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Why Indian smart cities require video wall solutions for energy monitoring and traffic control

By Rajiv Bhalla, Managing Director, Barco Electronic Systems

With recent high-profile developments such as the launch of the Smart Cities Mission, there is talk of retrofitting the urban infrastructure in more than 100 cities across the country. Technology is predicted to bring service delivery, access to amenities, operational efficiency, and quality of life in Indian cities on par with their global counterparts. But with The Global Commission on the Economy and Climate projecting the number of Indians living in urban areas to cross 600 million by 2031, the challenges associated with translating this vision into a tangible reality become quite apparent. Energy and mobility, in particular, have emerged as two of the most vital concerns that potential smart cities in the country need to address on a rather urgent basis.

Where the problem lies: Why urban mobility and energy demand immediate attention

Home to approximately 17% of the global population, India is also the 4th largest consumer of energy in the world. However, it is heavily dependent on imports to meet its requirement for conventional energy resources such as crude oil, natural gas, and coal. This might prove to be a major hurdle in the vision of building over one hundred interconnected cities, which will need uninterrupted energy supply to power their smart technology-driven infrastructure, especially since the energy demand is expected to cross 1500 mtoe (million tonnes of oil equivalent) by 2030.

Urban mobility, on the other hand, poses a different challenge. Vehicle congestion, heavy air/noise pollution, poor road conditions, and improper traffic management – those living in urban geographies are well aware of the hassles they will have to face on their daily commute. These issues not only have a significant negative impact on quality of life, but also decrease workforce productivity and have a detrimental effect on the Indian economy; reports suggest that inadequate urban mobility infrastructure currently incurs annual expenses to the tune of $80 billion to the nation’s GDP in the form of environment degradation costs.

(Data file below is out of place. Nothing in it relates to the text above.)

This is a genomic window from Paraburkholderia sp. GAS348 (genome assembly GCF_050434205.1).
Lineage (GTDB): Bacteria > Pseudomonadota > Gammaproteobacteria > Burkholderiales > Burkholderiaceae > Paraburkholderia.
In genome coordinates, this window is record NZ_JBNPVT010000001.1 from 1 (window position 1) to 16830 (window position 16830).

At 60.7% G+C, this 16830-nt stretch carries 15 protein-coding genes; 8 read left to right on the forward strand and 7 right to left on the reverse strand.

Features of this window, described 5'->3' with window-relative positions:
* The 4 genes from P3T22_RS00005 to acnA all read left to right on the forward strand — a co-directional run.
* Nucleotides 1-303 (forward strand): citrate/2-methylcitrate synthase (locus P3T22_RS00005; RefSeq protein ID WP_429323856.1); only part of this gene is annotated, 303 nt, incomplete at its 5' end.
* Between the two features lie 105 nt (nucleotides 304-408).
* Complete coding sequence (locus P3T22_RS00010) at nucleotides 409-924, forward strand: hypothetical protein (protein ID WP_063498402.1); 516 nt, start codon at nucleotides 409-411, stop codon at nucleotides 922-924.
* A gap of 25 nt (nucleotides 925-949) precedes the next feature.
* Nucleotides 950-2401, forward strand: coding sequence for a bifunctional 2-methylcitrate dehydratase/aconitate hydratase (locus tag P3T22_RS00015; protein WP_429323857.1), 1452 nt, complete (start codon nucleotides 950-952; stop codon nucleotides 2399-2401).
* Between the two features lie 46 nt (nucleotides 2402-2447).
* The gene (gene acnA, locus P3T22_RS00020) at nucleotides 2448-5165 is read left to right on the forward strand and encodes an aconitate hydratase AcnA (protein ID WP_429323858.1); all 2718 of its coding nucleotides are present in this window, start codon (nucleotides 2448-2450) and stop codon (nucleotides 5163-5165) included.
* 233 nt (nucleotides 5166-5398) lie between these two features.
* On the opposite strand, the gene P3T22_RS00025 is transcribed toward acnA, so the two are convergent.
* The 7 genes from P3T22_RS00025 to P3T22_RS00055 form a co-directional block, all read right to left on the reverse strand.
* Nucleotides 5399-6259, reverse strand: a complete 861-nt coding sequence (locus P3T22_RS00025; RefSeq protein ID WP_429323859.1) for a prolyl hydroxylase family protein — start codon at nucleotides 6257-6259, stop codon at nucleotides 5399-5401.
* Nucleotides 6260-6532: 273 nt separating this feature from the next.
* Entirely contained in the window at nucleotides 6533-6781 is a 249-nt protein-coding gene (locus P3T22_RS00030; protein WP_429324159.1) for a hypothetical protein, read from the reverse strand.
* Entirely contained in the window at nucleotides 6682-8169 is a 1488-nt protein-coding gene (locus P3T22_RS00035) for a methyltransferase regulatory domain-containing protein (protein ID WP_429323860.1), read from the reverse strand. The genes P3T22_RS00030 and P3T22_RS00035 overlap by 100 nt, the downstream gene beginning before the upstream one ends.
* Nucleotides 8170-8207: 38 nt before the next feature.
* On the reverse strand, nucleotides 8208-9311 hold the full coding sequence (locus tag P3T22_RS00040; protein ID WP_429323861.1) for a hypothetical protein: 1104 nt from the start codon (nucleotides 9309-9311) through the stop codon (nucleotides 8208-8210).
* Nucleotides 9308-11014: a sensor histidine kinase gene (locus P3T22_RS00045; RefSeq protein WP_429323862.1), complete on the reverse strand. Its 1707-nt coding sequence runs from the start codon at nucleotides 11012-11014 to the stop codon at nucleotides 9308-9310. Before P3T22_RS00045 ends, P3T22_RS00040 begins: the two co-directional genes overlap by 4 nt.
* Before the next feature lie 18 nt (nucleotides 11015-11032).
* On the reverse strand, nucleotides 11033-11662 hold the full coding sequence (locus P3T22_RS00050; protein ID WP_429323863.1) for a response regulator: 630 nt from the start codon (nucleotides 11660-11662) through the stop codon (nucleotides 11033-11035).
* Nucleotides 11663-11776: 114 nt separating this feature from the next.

Video walls: increasing operational efficiencies, facilitating better resource utilisation

While steps are being taken to increase capacity, another viable way of meeting the growing demand on energy and urban mobility infrastructures in Indian cities is unlocking better efficiencies in the extant utilisation capabilities. Market data underlines the kind of difference efficient utilisation of existing infrastructure can make. It is estimated that inefficient traffic management leads to parking woes in urban areas, contributing anywhere between 30 to 40% of the overall traffic congestion. Similarly, India wasted more than 3 billion units of electricity in 2014-15. This amount is equal to an entire day’s national energy consumption. This is the kind of wastage of resources that Indian smart cities will need to address and minimise. This is where state-of-the-art video walls come into the picture. By facilitating visual communication over an Internet Protocol (IP) based network, these advanced visualisation solutions can help smart cities in achieving synergies between various systems and facilitate much better utilisation of resources than otherwise possible.

For example, operators in a centralised traffic control room can access all kinds of data from various surveillance/enforcement cameras as well as intelligent transportation systems on the video wall. This data can then be analysed to generate actionable insights in real-time, which can then be implemented by on-ground teams to facilitate junction improvement and smoother traffic flow.

A similar solution can be implemented to enhance energy generation, management, and distribution in smart cities. Video walls can be used by operators in control rooms to simultaneously display data from various elements of the city’s energy infrastructure as a real-time operating dashboard.

Through localised energy monitors and live camera feeds, insights can be drawn into energy consumption trends and demand forecasting, while by-the-minute updates about current capacity, energy utilisation, and system downtimes are also made easily accessible. Availability of such data-driven insights makes it possible for smart cities to accurately identify their average sector-wise energy demand as well as any real-time developments, which in turn enable better energy utilisation and minimise wastage.

If projections made by the Ministry of Urban Development hold true, then nearly 75 percent of the country’s GDP can be expected to be generated from Indian cities by 2031. Equipped with state-of-the-art tech infrastructure, smart cities will be at the forefront of this socioeconomic revolution. No wonder, then, that all eyes – digital and human – are firmly on them.

About Author:

Rajiv Bhalla, Managing Director, Barco Electronic Systems
Rajiv Bhalla, Managing Director, Barco Electronic Systems

An industry veteran with more than 23 years of senior leadership experience, Rajiv Bhalla is the Managing Director of Barco Electronic Systems Pvt. Ltd, a 100% owned subsidiary of BARCO NV Belgium


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